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"Oliver!" sets the standard at Capital Playhouse

The show represents a smart shift of programming for the Olympia theater company


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It seems to me that 1960's Oliver!, adapted and composed by Lionel Bart, set the very model for a modern Broadway musical. It has all the elements we associate with the form. Its protagonist is a scrappy orphan (cf. Annie, Gavroche in Les Misérables) who uses his first solo number to tell us what he wants out of life (cf. "Castle on a Cloud," "Somewhere That's Green" in Little Shop of Horrors). It's set in a raucous historical period (Les Mis, Chicago) so it resists looking dated. It features over half a dozen hummable songs, amoral comic relief characters, an odious villain and a mildly violent climax. We can thank Charles Dickens, author of the source novel Oliver Twist (1838), for some of that, and we should. It's often said Dickens taught filmmakers, and by extension contemporary Broadway, how to tell stories.

Coming off a smaller-scale, future-gen production, Next to Normal, the bombast of Oliver! represents a smart shift of programming for Capital Playhouse. We know what we want from a show like this, and thanks to director Colleen Powers and an obviously dedicated cast, we get almost all of it. The choreography is intricate and perfectly executed. The madrigal harmonies of "Who Will Buy?" come off beautifully. Sixth-grader Skyler Wyatt Zimmerman, last seen as, you guessed it, Gavroche, looks good in a newsboy cap. Bruce Haasl's set transforms quickly from a workhouse to a mansion to the heights of London Bridge.

As this story's version of the Thénardiers, Mr. Bumble and the Widow Corney, Robert Corl and Sara Flotree Beekman have fun seducing each other into an unpromising relationship. Real-life husband and wife, Harrison Fry and Carolyn Willems Van Dijk, draw clean distinctions between pairs of good and evil characters. Kristin Burch belts to the rafters as Nancy, the hooker with a heart of gold, and Jason Pead is an early Victorian Vader of pure, sneering evil as crime lord Bill Sikes.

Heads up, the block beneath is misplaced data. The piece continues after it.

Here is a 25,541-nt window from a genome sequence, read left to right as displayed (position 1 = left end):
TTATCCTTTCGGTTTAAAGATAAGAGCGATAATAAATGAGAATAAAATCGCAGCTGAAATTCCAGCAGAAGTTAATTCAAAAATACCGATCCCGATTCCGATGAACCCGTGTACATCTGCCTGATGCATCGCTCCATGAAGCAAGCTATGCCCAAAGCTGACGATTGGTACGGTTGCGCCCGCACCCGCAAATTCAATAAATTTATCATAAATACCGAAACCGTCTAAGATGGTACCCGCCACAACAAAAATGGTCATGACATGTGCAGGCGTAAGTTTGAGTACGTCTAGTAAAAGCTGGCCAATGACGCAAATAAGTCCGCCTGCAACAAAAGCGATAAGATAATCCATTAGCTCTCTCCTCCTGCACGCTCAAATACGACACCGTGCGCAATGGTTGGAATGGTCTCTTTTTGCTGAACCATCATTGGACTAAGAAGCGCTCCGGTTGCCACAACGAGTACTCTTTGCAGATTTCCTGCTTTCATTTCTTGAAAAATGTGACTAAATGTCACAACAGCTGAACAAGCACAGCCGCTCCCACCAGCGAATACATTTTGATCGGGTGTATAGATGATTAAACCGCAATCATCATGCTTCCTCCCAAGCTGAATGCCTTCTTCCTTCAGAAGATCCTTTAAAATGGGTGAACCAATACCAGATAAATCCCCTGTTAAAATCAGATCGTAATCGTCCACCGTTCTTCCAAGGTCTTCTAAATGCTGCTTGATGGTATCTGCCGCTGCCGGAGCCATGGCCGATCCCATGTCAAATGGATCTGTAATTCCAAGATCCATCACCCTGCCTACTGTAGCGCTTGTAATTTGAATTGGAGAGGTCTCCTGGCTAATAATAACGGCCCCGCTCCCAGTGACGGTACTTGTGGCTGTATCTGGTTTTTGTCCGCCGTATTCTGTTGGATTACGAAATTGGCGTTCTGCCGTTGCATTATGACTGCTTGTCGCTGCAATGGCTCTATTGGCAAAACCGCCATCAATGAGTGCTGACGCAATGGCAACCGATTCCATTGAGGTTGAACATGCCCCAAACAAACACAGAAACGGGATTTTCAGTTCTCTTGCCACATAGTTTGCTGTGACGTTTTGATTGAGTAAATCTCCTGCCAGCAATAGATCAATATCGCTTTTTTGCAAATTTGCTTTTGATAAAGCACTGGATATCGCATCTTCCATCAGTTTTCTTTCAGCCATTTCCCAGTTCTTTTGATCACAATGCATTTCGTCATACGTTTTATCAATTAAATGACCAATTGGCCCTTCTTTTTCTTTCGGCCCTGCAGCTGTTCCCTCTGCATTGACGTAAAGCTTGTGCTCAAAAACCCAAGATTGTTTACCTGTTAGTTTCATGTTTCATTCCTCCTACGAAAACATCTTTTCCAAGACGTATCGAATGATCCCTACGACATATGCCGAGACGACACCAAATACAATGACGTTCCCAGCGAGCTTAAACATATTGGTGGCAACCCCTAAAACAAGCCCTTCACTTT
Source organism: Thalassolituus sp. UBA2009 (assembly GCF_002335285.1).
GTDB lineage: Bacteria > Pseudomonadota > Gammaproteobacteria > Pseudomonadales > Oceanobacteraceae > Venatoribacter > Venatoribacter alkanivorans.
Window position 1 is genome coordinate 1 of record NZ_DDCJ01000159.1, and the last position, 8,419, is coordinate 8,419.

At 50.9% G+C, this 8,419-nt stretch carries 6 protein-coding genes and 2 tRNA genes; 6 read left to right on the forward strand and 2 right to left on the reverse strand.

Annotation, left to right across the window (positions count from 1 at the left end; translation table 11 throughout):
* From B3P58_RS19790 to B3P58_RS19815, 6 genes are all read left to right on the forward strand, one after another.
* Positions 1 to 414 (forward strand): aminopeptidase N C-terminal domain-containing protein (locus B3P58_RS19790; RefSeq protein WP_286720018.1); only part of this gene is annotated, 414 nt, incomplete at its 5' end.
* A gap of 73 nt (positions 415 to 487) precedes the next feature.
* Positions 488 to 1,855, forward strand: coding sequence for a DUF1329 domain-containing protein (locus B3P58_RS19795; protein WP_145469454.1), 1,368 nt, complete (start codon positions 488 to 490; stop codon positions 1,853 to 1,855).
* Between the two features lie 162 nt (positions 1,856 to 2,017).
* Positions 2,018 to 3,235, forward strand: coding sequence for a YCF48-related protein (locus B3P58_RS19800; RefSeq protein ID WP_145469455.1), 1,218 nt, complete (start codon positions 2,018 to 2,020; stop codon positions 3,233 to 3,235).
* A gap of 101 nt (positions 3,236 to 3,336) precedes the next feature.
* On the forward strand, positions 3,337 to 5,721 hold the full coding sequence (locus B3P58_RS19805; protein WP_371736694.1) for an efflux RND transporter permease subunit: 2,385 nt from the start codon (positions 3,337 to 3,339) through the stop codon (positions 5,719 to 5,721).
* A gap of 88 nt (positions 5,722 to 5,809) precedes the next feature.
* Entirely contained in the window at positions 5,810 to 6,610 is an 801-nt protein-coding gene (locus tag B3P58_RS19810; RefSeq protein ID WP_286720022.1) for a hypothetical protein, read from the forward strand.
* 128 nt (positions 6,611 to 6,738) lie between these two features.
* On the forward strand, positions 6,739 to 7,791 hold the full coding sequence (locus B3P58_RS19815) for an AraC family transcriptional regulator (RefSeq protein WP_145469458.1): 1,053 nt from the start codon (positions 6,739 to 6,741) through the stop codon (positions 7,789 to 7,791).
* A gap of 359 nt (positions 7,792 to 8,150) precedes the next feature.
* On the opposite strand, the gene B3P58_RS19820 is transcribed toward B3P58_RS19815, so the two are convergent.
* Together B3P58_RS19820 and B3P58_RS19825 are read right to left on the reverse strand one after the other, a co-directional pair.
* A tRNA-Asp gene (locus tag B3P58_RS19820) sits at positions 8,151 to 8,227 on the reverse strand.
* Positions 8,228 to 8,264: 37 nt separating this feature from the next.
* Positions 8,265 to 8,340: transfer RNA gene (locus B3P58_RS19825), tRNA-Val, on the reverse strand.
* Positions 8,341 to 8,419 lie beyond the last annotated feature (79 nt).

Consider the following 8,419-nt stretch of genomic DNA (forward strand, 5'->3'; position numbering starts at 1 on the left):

As Dickens himself was well aware, the character Fagin has been considered problematic since the novel's debut. A grotesque "kidsman" who recruits orphans into a nest of petty thieves, he's referred to dismissively as "the Jew" some 257 times in the book. In later editions, Dickens excised over 180 references, insisting, "I have no feeling towards the Jews but a friendly one." He further apologized decades later by writing noble Jewish characters into Our Mutual Friend. Lionel Bart, however, was himself Jewish, and his musical version wisely removes all such references. Patrick Wigren adds a Keith Richards swagger to Fagin's smarmy iniquity; he's very good in the role.

Kate Hayes steals every scene she's in as the Artful Dodger and has a clear singing voice to boot - frequent costume/microphone clashes notwithstanding. And hey, what's not to love about a show that opens with a hymn to "Food, Glorious Food?"


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